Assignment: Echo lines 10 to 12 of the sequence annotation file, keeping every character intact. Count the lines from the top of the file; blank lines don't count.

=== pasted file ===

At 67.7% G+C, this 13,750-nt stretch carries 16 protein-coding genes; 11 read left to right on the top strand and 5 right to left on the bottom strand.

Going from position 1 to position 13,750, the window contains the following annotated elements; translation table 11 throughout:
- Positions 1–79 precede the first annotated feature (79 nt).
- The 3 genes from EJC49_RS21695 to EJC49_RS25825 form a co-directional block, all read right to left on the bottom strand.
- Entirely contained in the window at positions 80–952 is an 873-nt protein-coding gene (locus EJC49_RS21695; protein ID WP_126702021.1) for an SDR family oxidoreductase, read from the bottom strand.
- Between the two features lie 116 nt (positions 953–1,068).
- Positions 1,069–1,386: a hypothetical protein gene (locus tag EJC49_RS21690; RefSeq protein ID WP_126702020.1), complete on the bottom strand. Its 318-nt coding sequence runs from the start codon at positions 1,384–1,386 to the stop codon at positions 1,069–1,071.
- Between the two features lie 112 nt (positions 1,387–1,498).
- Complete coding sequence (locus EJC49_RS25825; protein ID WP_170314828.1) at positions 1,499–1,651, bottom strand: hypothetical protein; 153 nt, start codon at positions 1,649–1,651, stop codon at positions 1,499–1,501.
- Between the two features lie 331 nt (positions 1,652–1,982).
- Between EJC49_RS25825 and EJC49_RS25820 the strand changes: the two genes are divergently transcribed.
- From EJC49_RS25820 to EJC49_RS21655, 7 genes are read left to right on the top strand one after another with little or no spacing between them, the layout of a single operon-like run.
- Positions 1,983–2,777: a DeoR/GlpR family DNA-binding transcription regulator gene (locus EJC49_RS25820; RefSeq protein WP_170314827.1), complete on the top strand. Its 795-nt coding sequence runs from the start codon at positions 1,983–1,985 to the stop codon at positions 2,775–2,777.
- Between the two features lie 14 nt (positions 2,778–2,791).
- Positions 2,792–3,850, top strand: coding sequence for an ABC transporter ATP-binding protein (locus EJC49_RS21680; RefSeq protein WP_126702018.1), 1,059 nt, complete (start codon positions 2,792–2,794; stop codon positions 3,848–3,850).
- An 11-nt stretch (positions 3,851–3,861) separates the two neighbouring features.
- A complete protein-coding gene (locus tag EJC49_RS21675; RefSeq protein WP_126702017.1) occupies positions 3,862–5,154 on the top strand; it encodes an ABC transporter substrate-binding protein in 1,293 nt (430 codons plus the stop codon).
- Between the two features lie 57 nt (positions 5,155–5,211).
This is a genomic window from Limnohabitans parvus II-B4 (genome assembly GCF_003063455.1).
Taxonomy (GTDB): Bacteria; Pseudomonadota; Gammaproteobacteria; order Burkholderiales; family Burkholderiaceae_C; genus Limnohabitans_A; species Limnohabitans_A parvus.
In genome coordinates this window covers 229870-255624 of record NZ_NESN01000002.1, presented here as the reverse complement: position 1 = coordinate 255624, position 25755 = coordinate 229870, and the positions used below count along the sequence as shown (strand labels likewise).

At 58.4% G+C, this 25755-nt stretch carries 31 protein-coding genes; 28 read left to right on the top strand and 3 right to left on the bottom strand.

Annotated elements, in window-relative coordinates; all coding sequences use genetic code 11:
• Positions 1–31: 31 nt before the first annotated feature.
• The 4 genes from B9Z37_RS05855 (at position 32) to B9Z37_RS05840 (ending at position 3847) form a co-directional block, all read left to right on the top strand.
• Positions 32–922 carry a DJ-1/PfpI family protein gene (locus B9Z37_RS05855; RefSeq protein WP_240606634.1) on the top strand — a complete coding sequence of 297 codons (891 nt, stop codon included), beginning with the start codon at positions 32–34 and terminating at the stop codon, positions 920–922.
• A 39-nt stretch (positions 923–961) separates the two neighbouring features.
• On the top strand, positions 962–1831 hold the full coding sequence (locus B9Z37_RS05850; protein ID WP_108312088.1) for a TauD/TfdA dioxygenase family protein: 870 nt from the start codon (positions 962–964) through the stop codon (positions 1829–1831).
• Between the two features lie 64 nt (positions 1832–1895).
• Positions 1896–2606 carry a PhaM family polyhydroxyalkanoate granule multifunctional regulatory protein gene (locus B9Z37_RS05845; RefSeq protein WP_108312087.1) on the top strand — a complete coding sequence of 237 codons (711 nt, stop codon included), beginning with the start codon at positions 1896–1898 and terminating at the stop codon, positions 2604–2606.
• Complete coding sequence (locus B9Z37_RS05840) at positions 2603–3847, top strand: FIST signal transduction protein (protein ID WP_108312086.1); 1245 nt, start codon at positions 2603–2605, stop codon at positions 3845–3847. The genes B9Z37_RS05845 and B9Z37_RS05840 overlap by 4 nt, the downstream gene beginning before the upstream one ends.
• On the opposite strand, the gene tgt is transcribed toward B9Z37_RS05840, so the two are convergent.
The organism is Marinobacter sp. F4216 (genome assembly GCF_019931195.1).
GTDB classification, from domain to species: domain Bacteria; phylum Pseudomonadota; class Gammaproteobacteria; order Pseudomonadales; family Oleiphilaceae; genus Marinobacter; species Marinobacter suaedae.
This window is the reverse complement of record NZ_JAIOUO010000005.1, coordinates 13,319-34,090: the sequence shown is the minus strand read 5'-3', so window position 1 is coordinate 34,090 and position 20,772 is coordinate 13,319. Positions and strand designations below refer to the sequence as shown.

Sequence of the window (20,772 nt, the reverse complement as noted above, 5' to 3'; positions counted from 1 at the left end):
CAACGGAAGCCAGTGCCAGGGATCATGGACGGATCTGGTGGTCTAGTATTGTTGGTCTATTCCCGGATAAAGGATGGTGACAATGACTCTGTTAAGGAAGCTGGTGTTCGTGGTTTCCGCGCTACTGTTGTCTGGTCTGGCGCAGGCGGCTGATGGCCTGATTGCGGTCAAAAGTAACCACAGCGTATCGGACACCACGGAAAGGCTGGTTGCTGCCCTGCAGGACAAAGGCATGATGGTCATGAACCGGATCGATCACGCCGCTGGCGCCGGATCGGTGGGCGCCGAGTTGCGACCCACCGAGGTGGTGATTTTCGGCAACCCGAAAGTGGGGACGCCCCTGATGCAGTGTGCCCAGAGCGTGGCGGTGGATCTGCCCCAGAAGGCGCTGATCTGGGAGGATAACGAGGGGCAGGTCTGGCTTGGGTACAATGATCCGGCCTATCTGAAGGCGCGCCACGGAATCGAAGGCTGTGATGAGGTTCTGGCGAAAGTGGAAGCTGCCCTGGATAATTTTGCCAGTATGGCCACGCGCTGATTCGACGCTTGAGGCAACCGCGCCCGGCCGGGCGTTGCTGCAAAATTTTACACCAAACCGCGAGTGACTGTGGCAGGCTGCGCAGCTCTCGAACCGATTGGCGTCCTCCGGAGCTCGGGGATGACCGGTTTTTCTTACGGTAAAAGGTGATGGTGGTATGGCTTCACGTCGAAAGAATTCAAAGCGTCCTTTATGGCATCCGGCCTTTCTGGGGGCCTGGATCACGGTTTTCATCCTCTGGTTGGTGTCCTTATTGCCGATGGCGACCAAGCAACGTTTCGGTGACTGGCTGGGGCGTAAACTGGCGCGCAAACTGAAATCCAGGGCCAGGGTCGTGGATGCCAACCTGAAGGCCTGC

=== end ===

- Between the two features lie 331 nt (positions 1,652–1,982).
- Between EJC49_RS25825 and EJC49_RS25820 the strand changes: the two genes are divergently transcribed.
- From EJC49_RS25820 to EJC49_RS21655, 7 genes are read left to right on the top strand one after another with little or no spacing between them, the layout of a single operon-like run.